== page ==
Gumudipoondi a town adjoining the Andhra border – May 1, 2020

Biswajit was walking along with a group of 15 other construction workers. They were tired of the false promises being made. They had not received wages nor had work resumed. Their contractor had tried his best to support them, but he too was caught in his problems and facing a monetary crisis. Originally from Midnapore in West Bengal, Biswajit had come to Chennai, three years ago. He loved this city and its long beach. He had worked in a small restaurant as a cleaner and then found a better-paying job as a construction-worker.  This city gave him dignity instead of life as a low-caste indentured labourer in his native village. The Communists had destroyed the fabric of his beloved state. Despite changes under Mamata didi’s Trinamool – a life of comfort was still a distant dream. The group had started walking from their tenements near Royapuram two days ago. They did not know how they were going to reach their destination or when they would reach it either. They trudged along because they knew their dream had ended here. They tried to use the side-roads instead of the main highway to avoid the police. En-route some volunteers from NGOs and good-natured folks had provided them with water and food-packets. How long would this journey run? Would they make it in one piece to their native lands?

Kodambakkam – a posh apartment complex – May 10, 2020

Rhea was having a heated exchange with her husband Dev. “What do you mean – kitchen is only for women? You better come here and help me wash the dishes.” Dev chose to ignore her and this only infuriated Rhea further. Something snapped that moment in Rhea’s mind. Five years of a marriage that was filled with arguments and disagreements. They had been neighbours since their childhood and their parents had conducted the marriage wishing the best for both of them. Somehow the joviality of friendship did not translate into a successful marriage and it had been a constant struggle for both of them after the initial honeymoon period ended. As Dev continued to flip the channels on the television, Rhea walked in to the living room and stood between Dev and the TV set and said – “OK, Dev, we need to talk, now!”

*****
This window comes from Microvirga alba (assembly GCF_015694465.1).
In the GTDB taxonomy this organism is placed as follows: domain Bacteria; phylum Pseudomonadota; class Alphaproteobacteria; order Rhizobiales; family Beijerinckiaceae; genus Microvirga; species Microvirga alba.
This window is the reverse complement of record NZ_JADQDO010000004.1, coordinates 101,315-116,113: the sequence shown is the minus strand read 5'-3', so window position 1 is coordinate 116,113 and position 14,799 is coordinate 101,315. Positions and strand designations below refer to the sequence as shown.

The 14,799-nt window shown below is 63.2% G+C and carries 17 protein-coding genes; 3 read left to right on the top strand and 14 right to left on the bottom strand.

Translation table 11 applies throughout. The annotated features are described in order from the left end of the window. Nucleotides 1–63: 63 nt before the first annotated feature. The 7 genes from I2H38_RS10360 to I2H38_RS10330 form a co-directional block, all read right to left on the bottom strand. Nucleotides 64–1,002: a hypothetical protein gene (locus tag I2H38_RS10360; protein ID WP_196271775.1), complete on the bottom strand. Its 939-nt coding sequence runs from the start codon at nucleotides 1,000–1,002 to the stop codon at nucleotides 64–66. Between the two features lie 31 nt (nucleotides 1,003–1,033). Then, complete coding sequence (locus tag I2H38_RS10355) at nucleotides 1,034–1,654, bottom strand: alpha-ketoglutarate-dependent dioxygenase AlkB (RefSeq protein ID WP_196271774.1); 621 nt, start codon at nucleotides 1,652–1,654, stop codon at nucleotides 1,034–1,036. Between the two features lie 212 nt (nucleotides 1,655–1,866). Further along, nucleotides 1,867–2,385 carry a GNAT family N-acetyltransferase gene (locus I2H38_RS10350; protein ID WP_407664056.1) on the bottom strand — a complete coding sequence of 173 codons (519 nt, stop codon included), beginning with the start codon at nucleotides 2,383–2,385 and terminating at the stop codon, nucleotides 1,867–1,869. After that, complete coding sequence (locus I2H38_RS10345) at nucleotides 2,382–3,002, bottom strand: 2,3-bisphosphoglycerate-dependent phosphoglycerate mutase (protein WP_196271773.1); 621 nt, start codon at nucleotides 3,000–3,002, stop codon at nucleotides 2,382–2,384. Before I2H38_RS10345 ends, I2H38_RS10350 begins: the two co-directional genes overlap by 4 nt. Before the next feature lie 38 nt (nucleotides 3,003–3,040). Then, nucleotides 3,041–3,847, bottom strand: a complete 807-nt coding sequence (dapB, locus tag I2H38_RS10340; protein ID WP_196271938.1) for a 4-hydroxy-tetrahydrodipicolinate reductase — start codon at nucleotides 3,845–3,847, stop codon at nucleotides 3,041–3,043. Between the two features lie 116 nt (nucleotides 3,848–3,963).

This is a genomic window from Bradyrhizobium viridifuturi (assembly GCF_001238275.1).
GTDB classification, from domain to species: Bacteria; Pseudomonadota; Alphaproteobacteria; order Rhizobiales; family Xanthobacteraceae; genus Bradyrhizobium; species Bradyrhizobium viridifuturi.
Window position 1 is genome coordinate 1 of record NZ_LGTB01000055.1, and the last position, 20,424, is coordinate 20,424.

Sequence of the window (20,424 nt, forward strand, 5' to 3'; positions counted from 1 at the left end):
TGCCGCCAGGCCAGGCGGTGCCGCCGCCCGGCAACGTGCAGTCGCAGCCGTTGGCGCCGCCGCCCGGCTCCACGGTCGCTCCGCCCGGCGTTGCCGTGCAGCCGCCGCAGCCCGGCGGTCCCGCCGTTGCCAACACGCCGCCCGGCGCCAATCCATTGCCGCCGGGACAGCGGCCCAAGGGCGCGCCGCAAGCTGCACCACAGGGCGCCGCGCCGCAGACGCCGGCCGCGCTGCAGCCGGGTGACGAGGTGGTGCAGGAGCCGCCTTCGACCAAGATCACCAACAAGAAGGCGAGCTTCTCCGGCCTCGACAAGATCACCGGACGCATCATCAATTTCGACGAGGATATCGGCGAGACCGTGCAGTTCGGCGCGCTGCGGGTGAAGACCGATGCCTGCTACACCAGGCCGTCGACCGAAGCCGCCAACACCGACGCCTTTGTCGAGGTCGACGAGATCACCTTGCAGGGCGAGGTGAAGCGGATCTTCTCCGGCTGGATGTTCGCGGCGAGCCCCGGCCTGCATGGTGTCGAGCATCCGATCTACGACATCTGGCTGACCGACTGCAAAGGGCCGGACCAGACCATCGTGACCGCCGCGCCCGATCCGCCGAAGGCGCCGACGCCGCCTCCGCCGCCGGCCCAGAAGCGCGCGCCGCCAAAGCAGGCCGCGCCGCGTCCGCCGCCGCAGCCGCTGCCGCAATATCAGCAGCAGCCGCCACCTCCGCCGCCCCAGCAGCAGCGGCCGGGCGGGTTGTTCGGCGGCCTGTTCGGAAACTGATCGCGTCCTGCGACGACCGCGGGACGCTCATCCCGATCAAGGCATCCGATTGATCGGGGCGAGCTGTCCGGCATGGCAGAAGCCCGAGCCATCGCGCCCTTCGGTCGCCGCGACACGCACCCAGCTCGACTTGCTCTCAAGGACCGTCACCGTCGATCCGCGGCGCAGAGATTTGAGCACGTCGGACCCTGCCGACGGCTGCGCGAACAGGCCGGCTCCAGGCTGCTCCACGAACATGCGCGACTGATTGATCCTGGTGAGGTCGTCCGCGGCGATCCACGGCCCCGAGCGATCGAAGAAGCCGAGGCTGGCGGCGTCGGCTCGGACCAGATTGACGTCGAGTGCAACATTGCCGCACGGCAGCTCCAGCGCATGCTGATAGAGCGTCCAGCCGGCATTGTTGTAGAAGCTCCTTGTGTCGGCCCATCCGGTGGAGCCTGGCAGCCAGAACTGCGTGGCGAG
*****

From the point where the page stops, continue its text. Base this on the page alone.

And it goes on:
Kamaraj Nagar – May 15, 2020

The police-officers had cordoned the flat where Murugan lived with his family. All four members of the family had died. Murugan hung from the ceiling fan. His wife and children lay in the bed with their mouths frothing with a foul-smelling liquid. Murugan had poisoned them and then hung himself. His letter that was kept on the alcove with the photos of several gods was clear. He no longer had any money. He could not open his barber shop, he could not pay rent, and the money that he had borrowed with great difficulty was also over. Neither could he help himself or his family-members. This was the only way out.